Who says housing isn't affordable? The three cheapest houses sold in New Zealand last year each fetched $20,000.
The quarter-acre dream comes dirt cheap in Murupara. Number 958 Old SH38, a 1940s weatherboard home on 1012sqm of land, sold last year for the princely sum of $20,000, equal cheapest in the country.
The Star-Times tried to contact the owner to ask why he had bought the property, but he is in jail for repeat drink-driving. It is understood the home was purchased in a private sale from an elderly woman who had moved to Rotorua after her husband died.
Murupara is a forestry town between the Kaingaroa Forest and Te Urewera national Park, 65km southeast of Rotorua. It has about 2000 residents and is known for gang problems.
Why do houses go so cheap? "Bad stuff on TV," says Steve Lawson, who lives a few doors down from number 958. "You never see anything nice on TV about Murupara."
What does he like about it? "It's an hour to Taupo, an hour to Whakatane, three-and-a-quarter hours to Rotorua by pushbike."
Around the corner, painter and decorator Ken Carston, 52, and his wife, Heather, have recently moved their mobile home on to a two-hectare patch of land they bought for $10,000. Ken also bought a nearby house for his mother-in-law for $35,000. "I paid a bit too much for it, but I wanted it because it backs on to my land."
Carston says they have gone "off the grid" because they were tired of paying huge power bills. They had lived in Rotorua but sold up, got rid of the mortgage and are now living a semi-retired dream. "A lot of people think Murupara is a derelict town. It only looks derelict because it's so old, a lot of the houses are 60 years old.
"But you've got the rivers, the waterfalls - it's where my heart is. If you want a lifestyle and cheap living - this is the place to be."
Overseas investors snapped up a classic -and cheap - beauty in Ohura, 50km west of Taumarunui in the King Country - sight-unseen.
Vaughan and Nadia Wright bought the house and 1300sqm section from their current home in Cairns, Australia.
They won the house in the face of stiff opposition from three other interested parties. The original asking price was $16,500 but Wright offered $20,000.
Originally from South Africa, the Wrights lived in Ohura from 2000 to 2003 when Vaughan worked as a prison guard.
They moved to Cairns before the prison closed in 2005 (it's now a bed and breakfast) but they decided to move back as Vaughan nears retirement.
Cairns was "far too hot" and humid, Wright said.
The median house price in Cairns was about A$375,000 and the expanding population had brought a lot of crime.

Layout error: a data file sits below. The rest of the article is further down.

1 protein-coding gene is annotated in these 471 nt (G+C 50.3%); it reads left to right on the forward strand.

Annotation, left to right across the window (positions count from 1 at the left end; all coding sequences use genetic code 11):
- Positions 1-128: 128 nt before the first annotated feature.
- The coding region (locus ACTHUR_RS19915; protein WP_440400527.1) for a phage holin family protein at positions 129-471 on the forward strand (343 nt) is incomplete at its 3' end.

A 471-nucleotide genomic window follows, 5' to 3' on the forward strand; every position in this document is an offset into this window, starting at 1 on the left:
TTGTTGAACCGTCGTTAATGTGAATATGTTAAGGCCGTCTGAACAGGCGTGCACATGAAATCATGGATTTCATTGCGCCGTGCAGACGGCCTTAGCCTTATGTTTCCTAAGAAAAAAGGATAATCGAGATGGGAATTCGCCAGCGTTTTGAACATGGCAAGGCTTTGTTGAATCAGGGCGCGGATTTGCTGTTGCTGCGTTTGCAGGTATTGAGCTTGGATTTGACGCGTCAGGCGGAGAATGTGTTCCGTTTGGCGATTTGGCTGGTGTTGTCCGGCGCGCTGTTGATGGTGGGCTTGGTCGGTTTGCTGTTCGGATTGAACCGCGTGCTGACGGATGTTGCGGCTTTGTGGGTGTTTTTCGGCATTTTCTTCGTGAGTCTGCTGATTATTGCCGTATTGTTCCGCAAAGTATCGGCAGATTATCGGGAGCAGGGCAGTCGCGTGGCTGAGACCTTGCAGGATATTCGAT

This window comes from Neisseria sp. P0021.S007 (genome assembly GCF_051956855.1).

Despite having never seen it, they bought the Ohura house "on the assumption it was sound" and some local friends had looked in on it for them.
"The post lady was very helpful," he said.
The town had halved in size to about 160 people since the prison days and Ohura's attractions now were its quiet lifestyle and, of course, its ultra-cheapness. "We like the solitude. We just like the lifestyle."
And no, they won't have a mortgage. "You could have bought it on a credit card," Wright laughed.
Tania Conner went to the ends of the Earth to find her bargain. Well, Bluff, anyway.
Conner did not want to speak to the Star-Times when we called but she gave her real estate agent licence to do so.
First National Real Estate Invercargill general manager Dave Price said the Bluff house was back on the market already, following extensive renovations.
Conner and her partner Robert bought the house in February 2012 for $20,000 to do up and rent out.
They soon found the rental market would not return what the property was worth, Price said.
The decision was taken to resell the property and though it would be considerably more than $20,000 it would probably still be below $100,000. "I've seen it when it was $20,000. It's a completely different place now."
Price said he was amazed at the renovations. "I probably would have gone and bought a car rather than those bricks and mortar."
The real estate agent in him came back out: "In its price range it will be the best buy in Bluff," he said.
The 60 square metre, 1950s house, has a curious sales record that suggests it might not be so hard to sell if the price is right. It has sold four times since 2006, three of those times for $20,000.
The only one to make money on it was the New Zealand Plunket Society, which bought it for $20,000 in 2006 and sold it in 2009 for $45,000. It sold for $20,000 in 2010 and again to Conner, for the same price, in February 2012.
Price admitted the Bluff housing market was not the most buoyant. It was "a wee bit bleak down there" and there had been only three sales in the town in December, and only about 35 for the whole year last year.
Houses under $100,000 were "quite common" in Bluff.
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